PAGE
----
Agalarov’s associate and co-founder at Crocus was yet another KGB agent, Boris Kogan. Kogan has been closely connected with key Russian military-industrial enterprises, something that is possible only with FSB approval. He has been on the board of directors of companies controlled by Russian Technologies, a giant Russian state holding company led by Sergey Chemezov, a close associate of Putin since they served together in Dresden in the mid-1980s. One of the companies, RT-Logistika, has been active in sensitive shipments of top Russian weapon systems to foreign countries, including Syria. These shipments are supervised by the FSB.

Crocus, which today bills itself as a real estate development entity, was involved in multiple enterprises, but its primary activity at the time of its formation was money laundering. As a director for Crocus, Kaveladze was tasked with linking Russian companies connected to Agalarov with the money laundering ring he was to establish in the U.S. This ring would become part of the larger SVR and FSB network that would play a part in in the IBC and BoNY schemes discussed above.

While Kaveladze was dealing with the fallout from these various money laundering schemes, back in Moscow Aras Agalarov had become part of a select group of Vladimir Putin’s business fronts. Around 2005, he partnered with two Azeri individuals, God Nisanov and Zarakh Iliev, with whom he opened Grand Furniture.

Iliev and Nissanov, who were born in a remote mountain village of Azerbaijan, started their business operations in Moscow selling bootleg liquor, eventually taking over a large chunk of the heavily criminalized Cherkizovsky black market. In this venture they partnered with Telman Ismailov, a friend of Tevfik Arif, Trump’s business partner and the founder of Bayrock, an international real estate company based in New York.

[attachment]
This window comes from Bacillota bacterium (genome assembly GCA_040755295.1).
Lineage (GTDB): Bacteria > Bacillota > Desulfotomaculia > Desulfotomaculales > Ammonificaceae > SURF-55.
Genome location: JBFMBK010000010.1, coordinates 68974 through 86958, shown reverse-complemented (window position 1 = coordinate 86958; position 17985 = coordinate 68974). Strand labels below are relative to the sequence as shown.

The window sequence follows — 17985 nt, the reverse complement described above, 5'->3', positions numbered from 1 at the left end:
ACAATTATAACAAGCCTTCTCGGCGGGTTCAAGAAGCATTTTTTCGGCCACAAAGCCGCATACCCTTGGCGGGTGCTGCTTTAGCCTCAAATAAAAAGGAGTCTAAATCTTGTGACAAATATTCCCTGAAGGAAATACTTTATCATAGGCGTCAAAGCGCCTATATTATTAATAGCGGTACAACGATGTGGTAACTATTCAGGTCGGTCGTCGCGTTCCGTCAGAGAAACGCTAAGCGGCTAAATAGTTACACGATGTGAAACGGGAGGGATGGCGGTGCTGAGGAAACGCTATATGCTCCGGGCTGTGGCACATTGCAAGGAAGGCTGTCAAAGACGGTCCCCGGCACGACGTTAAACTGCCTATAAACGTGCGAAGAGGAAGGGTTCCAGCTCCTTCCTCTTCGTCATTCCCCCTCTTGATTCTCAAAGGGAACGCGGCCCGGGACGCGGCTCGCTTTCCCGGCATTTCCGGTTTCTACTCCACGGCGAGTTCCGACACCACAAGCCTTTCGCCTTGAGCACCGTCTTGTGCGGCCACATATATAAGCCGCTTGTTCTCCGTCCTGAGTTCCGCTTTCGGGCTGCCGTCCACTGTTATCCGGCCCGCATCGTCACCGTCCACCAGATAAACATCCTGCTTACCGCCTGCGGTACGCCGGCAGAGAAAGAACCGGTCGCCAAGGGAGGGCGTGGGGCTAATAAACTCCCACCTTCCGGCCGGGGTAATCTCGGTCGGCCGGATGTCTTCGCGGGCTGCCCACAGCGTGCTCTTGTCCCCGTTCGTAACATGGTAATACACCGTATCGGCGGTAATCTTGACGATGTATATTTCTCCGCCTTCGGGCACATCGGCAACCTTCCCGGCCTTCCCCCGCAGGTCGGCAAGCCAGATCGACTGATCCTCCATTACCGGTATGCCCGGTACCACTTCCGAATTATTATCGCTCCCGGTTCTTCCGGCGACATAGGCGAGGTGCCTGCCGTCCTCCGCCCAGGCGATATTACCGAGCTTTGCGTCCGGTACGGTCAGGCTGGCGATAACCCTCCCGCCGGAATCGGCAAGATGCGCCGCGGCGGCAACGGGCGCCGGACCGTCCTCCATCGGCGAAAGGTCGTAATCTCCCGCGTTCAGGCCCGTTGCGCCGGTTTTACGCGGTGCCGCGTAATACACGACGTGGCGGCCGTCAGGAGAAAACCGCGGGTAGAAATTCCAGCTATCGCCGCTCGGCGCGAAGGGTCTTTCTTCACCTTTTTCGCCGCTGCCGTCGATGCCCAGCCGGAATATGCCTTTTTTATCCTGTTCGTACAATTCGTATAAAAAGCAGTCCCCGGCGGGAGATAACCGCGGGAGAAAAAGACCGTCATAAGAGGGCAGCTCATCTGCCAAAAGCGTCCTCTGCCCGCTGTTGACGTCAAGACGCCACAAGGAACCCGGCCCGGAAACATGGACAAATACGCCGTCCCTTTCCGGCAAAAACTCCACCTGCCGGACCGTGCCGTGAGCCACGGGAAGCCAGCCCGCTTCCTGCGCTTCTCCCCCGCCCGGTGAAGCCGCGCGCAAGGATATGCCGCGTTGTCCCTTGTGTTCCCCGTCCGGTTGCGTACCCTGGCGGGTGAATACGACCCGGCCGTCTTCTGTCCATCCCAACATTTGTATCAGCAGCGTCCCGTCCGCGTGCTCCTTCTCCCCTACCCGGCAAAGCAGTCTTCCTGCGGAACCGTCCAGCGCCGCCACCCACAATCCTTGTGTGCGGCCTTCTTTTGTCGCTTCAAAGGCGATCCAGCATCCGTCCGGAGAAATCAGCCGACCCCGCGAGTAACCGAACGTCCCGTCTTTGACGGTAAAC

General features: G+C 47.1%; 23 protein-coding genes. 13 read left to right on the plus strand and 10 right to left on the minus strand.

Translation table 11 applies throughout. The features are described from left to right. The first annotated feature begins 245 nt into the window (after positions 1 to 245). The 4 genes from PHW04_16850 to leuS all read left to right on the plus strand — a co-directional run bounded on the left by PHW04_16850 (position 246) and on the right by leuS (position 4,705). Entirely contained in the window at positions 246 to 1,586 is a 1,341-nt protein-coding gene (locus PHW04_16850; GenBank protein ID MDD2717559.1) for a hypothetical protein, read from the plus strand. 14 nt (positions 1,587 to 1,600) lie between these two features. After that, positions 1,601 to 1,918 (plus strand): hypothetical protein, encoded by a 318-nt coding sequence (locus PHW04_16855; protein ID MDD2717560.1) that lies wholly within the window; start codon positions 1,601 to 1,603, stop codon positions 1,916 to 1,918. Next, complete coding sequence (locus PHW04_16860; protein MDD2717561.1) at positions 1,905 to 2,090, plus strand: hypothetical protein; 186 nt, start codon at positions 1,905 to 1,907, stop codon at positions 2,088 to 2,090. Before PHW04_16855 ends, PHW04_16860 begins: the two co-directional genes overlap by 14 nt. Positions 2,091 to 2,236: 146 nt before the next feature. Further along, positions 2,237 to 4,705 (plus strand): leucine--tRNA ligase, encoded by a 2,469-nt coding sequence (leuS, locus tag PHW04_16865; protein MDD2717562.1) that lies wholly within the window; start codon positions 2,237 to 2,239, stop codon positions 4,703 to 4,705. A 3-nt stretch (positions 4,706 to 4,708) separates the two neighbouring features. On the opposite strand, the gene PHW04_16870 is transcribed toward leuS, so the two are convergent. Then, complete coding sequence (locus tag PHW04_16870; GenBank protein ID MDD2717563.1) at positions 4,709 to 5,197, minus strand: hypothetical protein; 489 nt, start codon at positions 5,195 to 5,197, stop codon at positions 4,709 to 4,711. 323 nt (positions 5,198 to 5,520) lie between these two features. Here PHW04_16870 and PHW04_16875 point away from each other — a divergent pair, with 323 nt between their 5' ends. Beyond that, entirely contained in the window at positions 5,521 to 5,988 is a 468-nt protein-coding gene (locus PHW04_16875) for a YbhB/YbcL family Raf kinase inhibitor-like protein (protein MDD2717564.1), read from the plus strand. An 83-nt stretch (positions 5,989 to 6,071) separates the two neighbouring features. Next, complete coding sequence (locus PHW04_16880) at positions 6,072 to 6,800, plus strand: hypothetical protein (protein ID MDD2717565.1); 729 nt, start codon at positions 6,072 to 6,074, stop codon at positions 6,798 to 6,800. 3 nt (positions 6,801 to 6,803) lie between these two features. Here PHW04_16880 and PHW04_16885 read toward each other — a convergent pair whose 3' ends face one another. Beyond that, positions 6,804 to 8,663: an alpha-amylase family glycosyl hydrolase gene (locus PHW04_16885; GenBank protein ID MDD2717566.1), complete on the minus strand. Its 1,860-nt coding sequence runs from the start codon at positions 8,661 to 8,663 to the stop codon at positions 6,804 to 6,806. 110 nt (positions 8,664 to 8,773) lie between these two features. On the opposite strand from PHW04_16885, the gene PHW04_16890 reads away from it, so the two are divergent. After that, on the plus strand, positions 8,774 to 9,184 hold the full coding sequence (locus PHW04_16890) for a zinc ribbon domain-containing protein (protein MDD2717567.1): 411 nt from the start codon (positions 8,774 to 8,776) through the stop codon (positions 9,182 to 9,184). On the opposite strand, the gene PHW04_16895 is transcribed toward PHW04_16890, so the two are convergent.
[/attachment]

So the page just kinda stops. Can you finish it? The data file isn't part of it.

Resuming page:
Sources in the Russian police told us that operations on the Cherkizovsky black market brought Iliev and Nissanov business worth up to 500 million dollars a year, a great deal of which was channeled as kickbacks to the FSB and law enforcement for protection.

Through Nisanov, Iliev, Ismailov, and Tevfik Arif, Agalarov became part of about a dozen-strong closely connected group of Azeri businessmen, which also included Ilham Rahimov, Putin’s classmate at Leningrad University, who maintains a close relationship with the Russian president. Sources in the Russian business community told us that Rahimov acted as a front for Putin in the Moscow real estate arena, dealing in lucrative investments on the president’s behalf. This included obtaining a 15 percent stake in Grand Furniture.

At least until very recently, Rahimov also co-owned Sadovod, the largest wholesale market in Russia and the hotel Ukraine in Moscow. The total value of that property is estimated to be at least 500 million dollars. These projects were developed by Agalarov, Nisanov and Iliev, who gave a share to Rahimov with the understanding that he was Putin’s “purse.” In other words, Rahimov was merely the nominal holder of the property and the true owner was Putin. At least until recently, Rahimov’s office in Moscow was located at Venice Restaurant, which is owned by Nisanov and Iliev.

What does this mean?

Essentially, Aras Agalarov, Donald Trump’s main business partner in Russia, on top of his ties to Russian intelligence, also enjoys direct access to Putin through Ilham Rahimov.
A great deal of Agalarov’s development projects are located in the Moscow region. This is where he met Aleksandr Mitusov and Mitusov’s second wife, Natalia Veselnitskaya.